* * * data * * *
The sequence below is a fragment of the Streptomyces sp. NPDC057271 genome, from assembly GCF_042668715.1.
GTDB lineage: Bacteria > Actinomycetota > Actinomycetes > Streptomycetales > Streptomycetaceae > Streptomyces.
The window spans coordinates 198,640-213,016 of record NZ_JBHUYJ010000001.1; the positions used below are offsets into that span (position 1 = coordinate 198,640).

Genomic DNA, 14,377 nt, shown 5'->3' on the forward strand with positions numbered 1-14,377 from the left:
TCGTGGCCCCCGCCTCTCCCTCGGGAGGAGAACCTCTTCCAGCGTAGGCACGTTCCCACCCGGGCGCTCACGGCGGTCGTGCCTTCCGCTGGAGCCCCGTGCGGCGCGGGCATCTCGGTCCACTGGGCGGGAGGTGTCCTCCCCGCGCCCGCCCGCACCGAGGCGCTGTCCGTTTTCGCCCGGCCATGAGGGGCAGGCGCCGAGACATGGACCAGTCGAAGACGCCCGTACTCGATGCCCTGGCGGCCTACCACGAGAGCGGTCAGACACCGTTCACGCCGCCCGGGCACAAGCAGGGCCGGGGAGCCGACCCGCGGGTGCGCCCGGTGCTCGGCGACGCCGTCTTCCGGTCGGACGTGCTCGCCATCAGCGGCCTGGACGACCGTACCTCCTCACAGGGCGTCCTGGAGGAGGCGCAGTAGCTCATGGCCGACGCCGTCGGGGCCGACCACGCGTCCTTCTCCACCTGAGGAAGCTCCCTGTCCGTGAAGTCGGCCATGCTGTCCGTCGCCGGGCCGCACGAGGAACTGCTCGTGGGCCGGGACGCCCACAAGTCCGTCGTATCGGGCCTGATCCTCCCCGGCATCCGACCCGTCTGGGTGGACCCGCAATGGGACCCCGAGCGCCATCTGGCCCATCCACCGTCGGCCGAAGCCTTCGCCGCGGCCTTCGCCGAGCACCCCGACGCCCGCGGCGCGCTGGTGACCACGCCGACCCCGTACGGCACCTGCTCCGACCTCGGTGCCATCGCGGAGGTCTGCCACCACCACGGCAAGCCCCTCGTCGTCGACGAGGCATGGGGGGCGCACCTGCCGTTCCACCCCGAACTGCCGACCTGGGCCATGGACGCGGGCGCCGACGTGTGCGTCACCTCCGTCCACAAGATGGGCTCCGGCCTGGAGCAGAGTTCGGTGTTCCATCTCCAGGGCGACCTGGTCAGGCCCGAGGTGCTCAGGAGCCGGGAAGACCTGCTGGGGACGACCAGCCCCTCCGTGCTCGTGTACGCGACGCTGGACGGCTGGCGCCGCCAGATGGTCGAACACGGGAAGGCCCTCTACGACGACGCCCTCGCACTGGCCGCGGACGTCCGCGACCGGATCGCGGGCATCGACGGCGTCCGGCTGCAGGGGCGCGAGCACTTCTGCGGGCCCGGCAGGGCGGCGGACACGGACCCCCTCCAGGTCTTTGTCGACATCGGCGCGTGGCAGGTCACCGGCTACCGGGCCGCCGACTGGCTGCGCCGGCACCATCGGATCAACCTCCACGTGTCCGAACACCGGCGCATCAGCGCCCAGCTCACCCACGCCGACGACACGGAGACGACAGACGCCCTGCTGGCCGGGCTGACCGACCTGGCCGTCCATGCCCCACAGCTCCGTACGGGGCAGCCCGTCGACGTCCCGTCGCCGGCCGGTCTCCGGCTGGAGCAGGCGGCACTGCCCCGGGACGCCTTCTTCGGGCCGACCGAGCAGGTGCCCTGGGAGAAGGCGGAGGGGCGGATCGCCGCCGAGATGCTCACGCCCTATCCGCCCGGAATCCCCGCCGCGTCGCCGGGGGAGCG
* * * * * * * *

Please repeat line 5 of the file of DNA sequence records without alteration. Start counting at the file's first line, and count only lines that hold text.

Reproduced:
TCGTGGCCCCCGCCTCTCCCTCGGGAGGAGAACCTCTTCCAGCGTAGGCACGTTCCCACCCGGGCGCTCACGGCGGTCGTGCCTTCCGCTGGAGCCCCGTGCGGCGCGGGCATCTCGGTCCACTGGGCGGGAGGTGTCCTCCCCGCGCCCGCCCGCACCGAGGCGCTGTCCGTTTTCGCCCGGCCATGAGGGGCAGGCGCCGAGACATGGACCAGTCGAAGACGCCCGTACTCGATGCCCTGGCGGCCTACCACGAGAGCGGTCAGACACCGTTCACGCCGCCCGGGCACAAGCAGGGCCGGGGAGCCGACCCGCGGGTGCGCCCGGTGCTCGGCGACGCCGTCTTCCGGTCGGACGTGCTCGCCATCAGCGGCCTGGACGACCGTACCTCCTCACAGGGCGTCCTGGAGGAGGCGCAGTAGCTCATGGCCGACGCCGTCGGGGCCGACCACGCGTCCTTCTCCACCTGAGGAAGCTCCCTGTCCGTGAAGTCGGCCATGCTGTCCGTCGCCGGGCCGCACGAGGAACTGCTCGTGGGCCGGGACGCCCACAAGTCCGTCGTATCGGGCCTGATCCTCCCCGGCATCCGACCCGTCTGGGTGGACCCGCAATGGGACCCCGAGCGCCATCTGGCCCATCCACCGTCGGCCGAAGCCTTCGCCGCGGCCTTCGCCGAGCACCCCGACGCCCGCGGCGCGCTGGTGACCACGCCGACCCCGTACGGCACCTGCTCCGACCTCGGTGCCATCGCGGAGGTCTGCCACCACCACGGCAAGCCCCTCGTCGTCGACGAGGCATGGGGGGCGCACCTGCCGTTCCACCCCGAACTGCCGACCTGGGCCATGGACGCGGGCGCCGACGTGTGCGTCACCTCCGTCCACAAGATGGGCTCCGGCCTGGAGCAGAGTTCGGTGTTCCATCTCCAGGGCGACCTGGTCAGGCCCGAGGTGCTCAGGAGCCGGGAAGACCTGCTGGGGACGACCAGCCCCTCCGTGCTCGTGTACGCGACGCTGGACGGCTGGCGCCGCCAGATGGTCGAACACGGGAAGGCCCTCTACGACGACGCCCTCGCACTGGCCGCGGACGTCCGCGACCGGATCGCGGGCATCGACGGCGTCCGGCTGCAGGGGCGCGAGCACTTCTGCGGGCCCGGCAGGGCGGCGGACACGGACCCCCTCCAGGTCTTTGTCGACATCGGCGCGTGGCAGGTCACCGGCTACCGGGCCGCCGACTGGCTGCGCCGGCACCATCGGATCAACCTCCACGTGTCCGAACACCGGCGCATCAGCGCCCAGCTCACCCACGCCGACGACACGGAGACGACAGACGCCCTGCTGGCCGGGCTGACCGACCTGGCCGTCCATGCCCCACAGCTCCGTACGGGGCAGCCCGTCGACGTCCCGTCGCCGGCCGGTCTCCGGCTGGAGCAGGCGGCACTGCCCCGGGACGCCTTCTTCGGGCCGACCGAGCAGGTGCCCTGGGAGAAGGCGGAGGGGCGGATCGCCGCCGAGATGCTCACGCCCTATCCGCCCGGAATCCCCGCCGCGTCGCCGGGGGAGCG